Federal safety officials today issued a warning today about single-load liquid laundry packets, which have led to at least 500 incidents and have proven to be particularly attractive to children.
The U.S. Consumer Product Safety Commission said the the chemicals in the small dissolvable packets can cause serious injury. Some are toxic, the CPSC said.
Parents and caregivers should lock up the packets and keep them away from children, the CPSC said.
The colorful packets - which were released in the past year by a variety of brands - are attractive to children, the agency said, because they look like candy, toys and products used for teething.
Among children who have ingested the products, some had to be hospitalized after losing consciousness, suffering excessive vomiting, throat swelling and difficulty breathing. Adults have been injured, too.
"Because these packets dissolve quickly and release highly concentrated toxic chemicals when contacted with water, wet hands, or saliva, consumers are strongly urged to always handle laundry packets carefully and with dry hands," the CPSC said in its warning.
CPSC Chairman Inez Tenenbaum issued the following statement:
"Time in the laundry room should result in clean clothes, not a call to the poison control center and a trip to the emergency room. Ingestion and eye injuries involving laundry packets containing toxic chemicals are impacting kids and adults and becoming an emerging hazard nationwide. Reducing a child's exposure to these packets in particular is a must. I believe this can be achieved through a combination of safer packaging being used by all manufacturers of laundry packets and increasing consumer awareness of the dangers that these packets pose. CPSC is keeping all options on the table to tackle this product safety issue and protect consumers, including taking action under the Consumer Product Safety Act and the exploration of rulemaking under the Poison Prevention Packaging Act."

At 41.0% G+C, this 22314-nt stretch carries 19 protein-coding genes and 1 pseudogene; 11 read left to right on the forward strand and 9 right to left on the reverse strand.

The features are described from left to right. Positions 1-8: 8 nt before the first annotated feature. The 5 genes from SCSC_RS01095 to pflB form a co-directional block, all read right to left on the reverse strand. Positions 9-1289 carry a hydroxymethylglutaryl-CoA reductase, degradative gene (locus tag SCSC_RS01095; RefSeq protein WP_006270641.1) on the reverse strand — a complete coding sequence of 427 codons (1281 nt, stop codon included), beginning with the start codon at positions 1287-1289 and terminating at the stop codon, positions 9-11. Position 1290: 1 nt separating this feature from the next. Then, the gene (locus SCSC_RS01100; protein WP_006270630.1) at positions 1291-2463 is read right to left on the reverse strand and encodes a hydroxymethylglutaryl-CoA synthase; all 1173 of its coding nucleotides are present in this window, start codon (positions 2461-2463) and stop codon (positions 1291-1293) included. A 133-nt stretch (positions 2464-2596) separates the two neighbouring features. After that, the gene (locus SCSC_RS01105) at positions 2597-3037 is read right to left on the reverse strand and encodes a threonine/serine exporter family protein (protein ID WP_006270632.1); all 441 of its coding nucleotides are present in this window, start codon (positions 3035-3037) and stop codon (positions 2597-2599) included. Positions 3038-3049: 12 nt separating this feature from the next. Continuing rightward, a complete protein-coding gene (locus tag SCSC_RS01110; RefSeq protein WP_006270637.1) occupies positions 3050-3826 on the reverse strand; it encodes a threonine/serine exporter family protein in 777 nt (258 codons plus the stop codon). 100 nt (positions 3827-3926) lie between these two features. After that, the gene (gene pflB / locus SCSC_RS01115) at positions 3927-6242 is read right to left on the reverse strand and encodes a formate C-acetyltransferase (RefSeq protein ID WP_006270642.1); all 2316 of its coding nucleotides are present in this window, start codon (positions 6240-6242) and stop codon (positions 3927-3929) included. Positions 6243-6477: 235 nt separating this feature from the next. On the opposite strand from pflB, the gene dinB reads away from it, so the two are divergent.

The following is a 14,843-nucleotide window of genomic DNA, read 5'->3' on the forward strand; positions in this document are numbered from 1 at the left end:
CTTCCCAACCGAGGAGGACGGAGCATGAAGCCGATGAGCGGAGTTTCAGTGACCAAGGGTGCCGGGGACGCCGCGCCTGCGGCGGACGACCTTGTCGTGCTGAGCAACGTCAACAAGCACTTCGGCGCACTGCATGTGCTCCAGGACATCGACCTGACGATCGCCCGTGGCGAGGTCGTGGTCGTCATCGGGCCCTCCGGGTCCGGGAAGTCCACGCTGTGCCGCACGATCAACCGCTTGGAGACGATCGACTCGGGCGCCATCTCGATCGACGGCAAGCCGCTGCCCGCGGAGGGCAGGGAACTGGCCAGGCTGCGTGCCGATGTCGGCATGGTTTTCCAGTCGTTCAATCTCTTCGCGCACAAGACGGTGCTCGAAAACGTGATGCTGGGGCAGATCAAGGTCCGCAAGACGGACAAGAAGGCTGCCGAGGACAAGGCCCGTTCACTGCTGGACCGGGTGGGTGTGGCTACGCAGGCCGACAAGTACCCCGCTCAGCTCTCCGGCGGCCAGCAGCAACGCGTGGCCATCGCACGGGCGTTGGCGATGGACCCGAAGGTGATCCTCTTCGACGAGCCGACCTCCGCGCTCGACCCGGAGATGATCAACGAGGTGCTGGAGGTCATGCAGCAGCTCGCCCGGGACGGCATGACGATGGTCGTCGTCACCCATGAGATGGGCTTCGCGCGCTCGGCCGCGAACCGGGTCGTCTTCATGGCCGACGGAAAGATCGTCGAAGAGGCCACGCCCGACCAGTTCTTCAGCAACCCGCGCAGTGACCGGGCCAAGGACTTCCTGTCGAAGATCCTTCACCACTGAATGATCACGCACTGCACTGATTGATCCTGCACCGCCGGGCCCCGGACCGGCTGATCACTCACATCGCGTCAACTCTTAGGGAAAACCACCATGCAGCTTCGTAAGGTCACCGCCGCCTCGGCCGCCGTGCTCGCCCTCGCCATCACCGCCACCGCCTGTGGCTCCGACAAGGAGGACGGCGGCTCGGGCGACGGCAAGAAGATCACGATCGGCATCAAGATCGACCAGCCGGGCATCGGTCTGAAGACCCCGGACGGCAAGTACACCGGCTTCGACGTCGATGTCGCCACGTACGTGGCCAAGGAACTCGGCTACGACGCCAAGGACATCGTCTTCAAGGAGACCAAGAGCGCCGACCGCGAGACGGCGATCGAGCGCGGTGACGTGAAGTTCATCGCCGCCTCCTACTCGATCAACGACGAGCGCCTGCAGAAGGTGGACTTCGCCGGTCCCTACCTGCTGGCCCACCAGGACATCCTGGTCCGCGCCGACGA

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About the author
Mitch Lipka is one of America's leading consumer journalists and advocates. He is an expert in product safety, recalls, scams, and helping consumers get out of jams. He is a nationally known consumer columnist and runs TheConsumerChronicle.com. He lives in Worcester. You can find him on Facebook or reach him at ConsumerNews@Aol.com